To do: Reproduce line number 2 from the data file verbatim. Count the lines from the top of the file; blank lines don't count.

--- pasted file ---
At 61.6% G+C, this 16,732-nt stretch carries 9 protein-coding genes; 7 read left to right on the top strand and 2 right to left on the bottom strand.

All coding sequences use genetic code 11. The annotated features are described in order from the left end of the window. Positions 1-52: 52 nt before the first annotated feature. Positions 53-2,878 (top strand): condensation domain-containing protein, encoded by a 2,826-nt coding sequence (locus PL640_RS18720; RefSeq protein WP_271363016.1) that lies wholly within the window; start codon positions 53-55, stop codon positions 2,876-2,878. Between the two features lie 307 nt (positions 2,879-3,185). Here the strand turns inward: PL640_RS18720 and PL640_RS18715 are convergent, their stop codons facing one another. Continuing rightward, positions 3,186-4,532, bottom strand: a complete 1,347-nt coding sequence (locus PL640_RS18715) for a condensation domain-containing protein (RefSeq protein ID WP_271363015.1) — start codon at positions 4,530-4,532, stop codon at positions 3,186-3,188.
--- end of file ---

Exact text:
All coding sequences use genetic code 11. The annotated features are described in order from the left end of the window. Positions 1-52: 52 nt before the first annotated feature. Positions 53-2,878 (top strand): condensation domain-containing protein, encoded by a 2,826-nt coding sequence (locus PL640_RS18720; RefSeq protein WP_271363016.1) that lies wholly within the window; start codon positions 53-55, stop codon positions 2,876-2,878. Between the two features lie 307 nt (positions 2,879-3,185). Here the strand turns inward: PL640_RS18720 and PL640_RS18715 are convergent, their stop codons facing one another. Continuing rightward, positions 3,186-4,532, bottom strand: a complete 1,347-nt coding sequence (locus PL640_RS18715) for a condensation domain-containing protein (RefSeq protein ID WP_271363015.1) — start codon at positions 4,530-4,532, stop codon at positions 3,186-3,188.